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Course 2-A, the alternative mechanical engineering degree, received ABET accreditation for the first time since its inception. This program offers significant flexibility to undergraduates interested in following a less conventional program. This is a significant new development that will expand and enrich our undergraduate programs. Students in Course 2-A take the first-level mechanical engineering subjects and then construct their own program for the remainder of their academic requirements. In order to address a growing demand, we have developed well-defined nano- and biotracks for students in this program, though the students can construct their own tracks based on individual interest and advisor approval.

We continue to be involved with the Cambridge–MIT Institute (CMI). This year saw the first participant in the CMI faculty exchange arrive at MIT. Dr. Hugh Hunt from the Engineering Department at Cambridge spent six months in the ME Department. He was heavily involved in our undergraduate program, especially in 2.670 Mechanical Engineering Tools and 2.004 Modeling Dynamics and Control II and to a lesser extent in 2.672 Project Laboratory and 2.001 Mechanics and Materials I. ME faculty will continue to collaborate with Dr. Hunt and his Cambridge University colleagues on a number of curricula projects. One involves developing a comprehensive set of problems based on the Sterling Engine (that each student builds in his or her sophomore year) for use in subsequent subjects such as dynamics, vibrations, heat transfer, thermodynamics, and materials. Another project has to do with developing a new subject that is focused on integrating the various engineering disciplines, possibly through case studies, failure analyses, and consulting-type problems.

A number of faculty members have begun to develop new graduate-level subjects and senior electives on topics such as MEMS, biophysics, and nanotechnology. We have begun to look for ways in which to also bring this material into the core Course 2 curriculum. Currently we are attempting to do this by bringing applications and illustrative examples from these areas into the core subjects. For example, Matt Lang is developing a "biomechanics micromanipulation experiment" using optical tweezers for the lab subject 2.672; Simona Socrate is developing problems from biomechanics for the mechanics subject 2.001; Kimberly Hamad-Schifferli is developing a biological materials module for the materials subject 2.002 Mechanics and Materials II; Yang Shao-Horn is developing a fuel cell module for our thermofluids sequence 2.005/2.006 Themal Fluids Engineerng I/II; Todd Thorsen is developing a microfluidics experiment for the lab subject 2.672; and Carol Livermore will be incorporating some MEMS-related problems and labs in our mechanics subject 2.001.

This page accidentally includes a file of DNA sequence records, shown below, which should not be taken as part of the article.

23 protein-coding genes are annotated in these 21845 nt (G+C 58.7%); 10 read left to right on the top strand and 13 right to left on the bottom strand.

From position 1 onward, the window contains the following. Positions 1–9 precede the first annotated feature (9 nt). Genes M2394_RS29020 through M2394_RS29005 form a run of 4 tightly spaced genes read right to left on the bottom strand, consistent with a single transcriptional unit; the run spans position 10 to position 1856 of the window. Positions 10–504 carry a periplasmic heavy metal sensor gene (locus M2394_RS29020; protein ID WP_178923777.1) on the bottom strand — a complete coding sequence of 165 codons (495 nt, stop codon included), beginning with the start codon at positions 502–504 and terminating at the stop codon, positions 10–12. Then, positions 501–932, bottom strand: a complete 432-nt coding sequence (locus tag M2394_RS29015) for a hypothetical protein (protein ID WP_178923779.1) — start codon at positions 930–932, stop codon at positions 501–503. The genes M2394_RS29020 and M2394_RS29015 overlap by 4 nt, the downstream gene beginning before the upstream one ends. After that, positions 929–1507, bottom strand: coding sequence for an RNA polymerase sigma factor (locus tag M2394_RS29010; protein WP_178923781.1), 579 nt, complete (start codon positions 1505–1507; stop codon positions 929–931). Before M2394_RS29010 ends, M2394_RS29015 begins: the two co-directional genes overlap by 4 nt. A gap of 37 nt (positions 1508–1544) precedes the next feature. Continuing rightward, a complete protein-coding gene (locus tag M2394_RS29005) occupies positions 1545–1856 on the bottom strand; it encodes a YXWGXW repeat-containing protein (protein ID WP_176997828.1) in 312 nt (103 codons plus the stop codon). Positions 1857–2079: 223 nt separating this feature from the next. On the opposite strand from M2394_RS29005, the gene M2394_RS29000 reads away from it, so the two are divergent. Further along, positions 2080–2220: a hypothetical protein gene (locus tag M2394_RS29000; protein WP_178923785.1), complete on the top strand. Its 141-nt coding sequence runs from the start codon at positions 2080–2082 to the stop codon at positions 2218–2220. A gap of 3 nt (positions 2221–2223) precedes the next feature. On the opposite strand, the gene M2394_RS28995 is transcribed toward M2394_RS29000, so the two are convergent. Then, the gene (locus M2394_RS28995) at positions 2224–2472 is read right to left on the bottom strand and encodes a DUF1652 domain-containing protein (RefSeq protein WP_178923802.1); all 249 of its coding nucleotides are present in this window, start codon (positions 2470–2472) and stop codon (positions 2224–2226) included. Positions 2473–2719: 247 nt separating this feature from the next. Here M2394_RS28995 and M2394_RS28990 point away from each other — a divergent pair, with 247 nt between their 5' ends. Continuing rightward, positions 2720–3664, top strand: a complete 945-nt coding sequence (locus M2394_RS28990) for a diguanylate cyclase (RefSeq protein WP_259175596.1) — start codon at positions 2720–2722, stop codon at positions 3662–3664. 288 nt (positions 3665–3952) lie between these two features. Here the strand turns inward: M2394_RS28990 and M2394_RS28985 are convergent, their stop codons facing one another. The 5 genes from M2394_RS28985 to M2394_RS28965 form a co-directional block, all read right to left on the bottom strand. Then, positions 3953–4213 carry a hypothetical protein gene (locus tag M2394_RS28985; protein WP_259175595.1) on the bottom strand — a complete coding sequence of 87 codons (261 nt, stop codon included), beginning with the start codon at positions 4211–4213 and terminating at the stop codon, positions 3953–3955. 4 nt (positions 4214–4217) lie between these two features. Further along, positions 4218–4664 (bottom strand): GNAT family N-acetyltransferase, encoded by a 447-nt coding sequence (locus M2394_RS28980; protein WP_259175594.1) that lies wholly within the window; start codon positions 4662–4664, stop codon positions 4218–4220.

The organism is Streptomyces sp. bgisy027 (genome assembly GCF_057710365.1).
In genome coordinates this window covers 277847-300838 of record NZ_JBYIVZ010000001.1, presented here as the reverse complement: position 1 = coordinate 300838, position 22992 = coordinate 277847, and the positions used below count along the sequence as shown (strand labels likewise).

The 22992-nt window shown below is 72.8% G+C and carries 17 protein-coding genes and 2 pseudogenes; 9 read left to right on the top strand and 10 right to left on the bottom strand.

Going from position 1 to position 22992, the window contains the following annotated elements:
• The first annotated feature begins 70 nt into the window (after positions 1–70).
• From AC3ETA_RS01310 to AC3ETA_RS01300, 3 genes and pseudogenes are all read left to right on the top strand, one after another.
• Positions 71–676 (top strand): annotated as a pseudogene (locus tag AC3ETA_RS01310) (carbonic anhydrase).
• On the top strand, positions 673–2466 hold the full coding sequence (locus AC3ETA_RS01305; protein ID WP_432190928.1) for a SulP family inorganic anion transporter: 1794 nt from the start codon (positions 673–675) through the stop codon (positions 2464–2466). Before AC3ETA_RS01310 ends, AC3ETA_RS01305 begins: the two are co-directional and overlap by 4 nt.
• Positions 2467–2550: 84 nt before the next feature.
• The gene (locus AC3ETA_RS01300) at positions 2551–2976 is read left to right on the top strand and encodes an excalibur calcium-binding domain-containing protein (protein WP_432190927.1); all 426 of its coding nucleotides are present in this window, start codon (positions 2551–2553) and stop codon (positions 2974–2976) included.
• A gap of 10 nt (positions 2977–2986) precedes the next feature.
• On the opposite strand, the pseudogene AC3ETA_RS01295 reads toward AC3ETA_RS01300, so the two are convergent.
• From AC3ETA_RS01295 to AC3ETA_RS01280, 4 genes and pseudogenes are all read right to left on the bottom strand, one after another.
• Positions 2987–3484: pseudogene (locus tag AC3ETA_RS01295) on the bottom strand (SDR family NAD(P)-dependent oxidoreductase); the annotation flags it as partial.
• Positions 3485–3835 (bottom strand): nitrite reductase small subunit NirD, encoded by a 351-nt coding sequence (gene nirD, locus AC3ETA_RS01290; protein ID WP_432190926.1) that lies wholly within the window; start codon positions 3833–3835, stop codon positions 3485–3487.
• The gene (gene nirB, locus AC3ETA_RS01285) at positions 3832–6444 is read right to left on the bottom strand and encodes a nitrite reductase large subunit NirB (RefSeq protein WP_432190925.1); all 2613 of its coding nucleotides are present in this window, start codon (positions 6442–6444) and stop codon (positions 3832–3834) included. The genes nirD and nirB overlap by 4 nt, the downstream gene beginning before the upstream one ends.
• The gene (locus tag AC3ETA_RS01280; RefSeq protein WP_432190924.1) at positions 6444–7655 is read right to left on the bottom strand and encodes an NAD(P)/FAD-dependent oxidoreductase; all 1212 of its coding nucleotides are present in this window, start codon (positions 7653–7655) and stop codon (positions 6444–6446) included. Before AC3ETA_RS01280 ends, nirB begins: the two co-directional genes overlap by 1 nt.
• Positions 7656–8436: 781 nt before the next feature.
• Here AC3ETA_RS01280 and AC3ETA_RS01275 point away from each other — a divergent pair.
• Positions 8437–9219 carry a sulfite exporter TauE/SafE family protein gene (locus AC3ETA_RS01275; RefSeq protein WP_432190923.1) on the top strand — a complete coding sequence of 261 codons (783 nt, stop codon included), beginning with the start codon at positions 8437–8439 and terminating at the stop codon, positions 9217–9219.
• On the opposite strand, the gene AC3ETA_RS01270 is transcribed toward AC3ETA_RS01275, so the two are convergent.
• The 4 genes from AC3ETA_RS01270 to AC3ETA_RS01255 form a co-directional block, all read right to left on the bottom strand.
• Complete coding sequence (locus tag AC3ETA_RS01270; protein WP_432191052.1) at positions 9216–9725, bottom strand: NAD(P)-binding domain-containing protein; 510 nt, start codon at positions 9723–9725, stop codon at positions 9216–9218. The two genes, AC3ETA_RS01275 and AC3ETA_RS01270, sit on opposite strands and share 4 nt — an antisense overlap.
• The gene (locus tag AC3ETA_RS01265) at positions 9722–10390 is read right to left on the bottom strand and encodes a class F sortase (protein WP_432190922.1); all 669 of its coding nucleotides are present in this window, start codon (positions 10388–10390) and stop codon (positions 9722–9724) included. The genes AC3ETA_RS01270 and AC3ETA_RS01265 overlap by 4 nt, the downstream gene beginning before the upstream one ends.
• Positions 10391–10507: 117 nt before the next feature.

Contracts for three more books in the MIT-Pappalardo Series in Mechanical Engineering published by Oxford University Press have been signed. They are for Modeling and Approximation of Thermal Processes by John Lienhard and Leon Glicksman, Nano-to-Microscale Energy Transport by Gang Chen, and Introduction to Design by Alexander Slocum.

Undergraduate Program

Undergraduate Enrollment

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* 11 fifth-year students would make the total number 276.

The following honors and prizes were awarded to our undergraduate students:

The Mechanical Engineering Honor Society, Pi Tau Sigma, and our Discover Mechanical Engineering team have both been very active this past year and contributed significantly. They were led by the following officers:

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Graduate Program

Our graduate program continues to be strong, with a total of 364 students. Of the 201 students in the master's program, 30 percent were foreign, 25 percent were women, and 6 percent were minorities. Of the 163 students in the doctoral program, 67 percent were foreign, 15 percent were women, and 4 percent were minorities. Our students were supported by 250 research assistantships, 27 teaching assistantships, 14 NSF fellowships, 10 DOD fellowships, 29 other fellowships, 4 awards from US industry, 4 awards from sources outside the United States, 11 Leaders for Manufacturing fellowships, and 5 Engineering Internship Program students; there were 10 self-supported students.

Graduate Enrollment

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This past year, 732 students applied for admission to our graduate program; 26 percent of them were offered admission, and 55 percent of those matriculated.

The following honors and prizes were awarded to our graduate students:

MEGAWomen, the organization of ME graduate women, has continued to be very active this year. This group plays an important role, providing female graduate students the opportunity to interact in an informal and supportive environment. This past year, they held approximately four events each semester, including health and wellness workshops, socials, discussion panels, and a weekend hiking outing in the fall. Copresidents of MEGAWomen were Jennifer Topinka and Rebecca Dupaix.

GAME, the Graduate Association of Mechanical Engineers, is a newly formed student group that aims to serve all graduate students in the department. GAME was founded to organize social and academic activities to enrich the lives of ME graduate students, as well as to advocate on their behalf. While still a young organization, it has been witness to energetic and enthusiastic participation. GAME conducted a successful student seminar series in spring 2003, a departmental qualifying exam discussion, some barbecues, and a social at the Thirsty Ear. Events planned for this summer include a hiking trip, beach trip, a Boston Harbor Islands trip, and an ME research display barbecue. A mentoring program for new ME graduate students will be established in the fall. The officers of GAME were Joe Acar (president), Kate Thompson (vice president), Nicoli Ames (secretary), and Joseph Jankowski (treasurer).